[00:31:47] So almost 20% of men have serum ferritin above 300.

[00:31:55] When we looked at women and what was interesting is that [00:32:00] it didn't matter what age. It didn't matter if the patient was in the 30 to 50 age group, in the 50 to 70 age group or over 70, it didn't matter. It was consistent. Almost 20% of patients would have a raised serum ferritin. When we looked at women, it was different.

[00:32:20] If you look, the serum ferritin was was very much related to age those women in the 30 to 50 age group, only 3% had the raised ferritin above 200, in 50 to 70, it was 10% more so in the 60 to 70 year olds than the 50 to 60 year olds. But over the age of 70 figures were getting like the men 17%, almost 20% of women over the age of 70, had a raised serum ferritin.

[00:32:56] What was particularly worrying about this study [00:33:00] was that we uncovered 56 patients who had a ferritin value grossly elevated more than a thousand. And when we looked through the case notes, we found that less than half of these patients have been investigated for the high ferritin. And 32 of the 56 have high ferritins over a thousand that were unexplained.

[00:33:26] So what did we take from this study? Well, serum ferritin is one of the most common tests made and provided primary care. It's one of the most common requests that we receive in the lab from our colleagues in general practice and GP’s use it predominantly to diagnose iron deficiency anemia, not to look for hemochromatosis, almost 20% of males over the age of 30 have got a high serum ferritin.

[00:33:55] And it doesn't matter if the patient 30, 40, 50, 60, [00:34:00] it’s 20% across all age groups. It women it’s a bit different. It varies between three and 17% and it is age dependent. And here we have still a situation where as where patients with grossly elevated serum, ferritins, we're not being investigated.

[00:34:18] So this then summarizes really what we’ve found from this study. And on the basis of this study, then we carried out a second study, a much more intensive study, but we looked at patient samples coming in from primary care over a period of a year. And we ruled out, we excluded anyone with a ferritin of less than a hundred.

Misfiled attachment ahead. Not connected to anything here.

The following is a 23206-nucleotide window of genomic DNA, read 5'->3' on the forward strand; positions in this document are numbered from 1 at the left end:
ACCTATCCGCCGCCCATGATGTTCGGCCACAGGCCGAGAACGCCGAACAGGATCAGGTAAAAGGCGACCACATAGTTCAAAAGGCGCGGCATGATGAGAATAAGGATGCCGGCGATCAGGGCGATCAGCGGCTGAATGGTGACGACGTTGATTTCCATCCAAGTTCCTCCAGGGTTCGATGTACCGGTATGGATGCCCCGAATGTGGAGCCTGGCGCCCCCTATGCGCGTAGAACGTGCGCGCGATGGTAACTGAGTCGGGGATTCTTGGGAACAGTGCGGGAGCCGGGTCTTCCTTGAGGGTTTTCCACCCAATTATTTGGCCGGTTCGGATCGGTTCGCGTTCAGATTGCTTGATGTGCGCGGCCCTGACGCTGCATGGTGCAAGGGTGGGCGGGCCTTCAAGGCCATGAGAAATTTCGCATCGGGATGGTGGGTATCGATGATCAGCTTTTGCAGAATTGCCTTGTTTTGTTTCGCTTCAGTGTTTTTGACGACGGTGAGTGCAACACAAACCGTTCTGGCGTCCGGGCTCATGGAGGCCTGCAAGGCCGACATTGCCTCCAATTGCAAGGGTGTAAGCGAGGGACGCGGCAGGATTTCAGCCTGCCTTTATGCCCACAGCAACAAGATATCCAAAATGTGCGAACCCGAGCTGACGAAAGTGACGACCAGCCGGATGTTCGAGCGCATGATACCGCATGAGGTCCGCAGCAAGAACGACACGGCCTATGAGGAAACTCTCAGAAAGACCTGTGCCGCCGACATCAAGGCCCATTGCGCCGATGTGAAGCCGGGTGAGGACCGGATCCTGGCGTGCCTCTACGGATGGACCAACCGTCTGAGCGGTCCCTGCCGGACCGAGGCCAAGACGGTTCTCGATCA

[00:34:43] They could still be, they could be iron deficient. And we looked to everyone, every sample coming in whose ferritin was more than a hundred. We measured transferrin saturations. And if the transferrin saturation was less than 40%, we didn't do anything else. But if a [00:35:00] transferrin saturation was more than 40%, then we looked for the HFE gene abnormality.

[00:35:08] On the basis of that study, which was a huge study, a lot of patients. We were able to develop an algorithm. In these patients, we looked at liver function tests, and we didn't find any value at all. But if we identified this was in the population from primary care over the age of 30, if women had a ferritin of more than the 200, and a transferrin saturation of about 40%, then almost 20% of this population.

[00:35:37] 16.5% of the population had genetic hemochromatosis had the C282Y homozygous abnormality. In males if the ferritin was above 300 and the transferrin saturation above 50%, then 18% of these patients could be identified as having genetic haemochromatosis. And then of course, [00:36:00] having identified the patients, we carried out family screening to look for family members.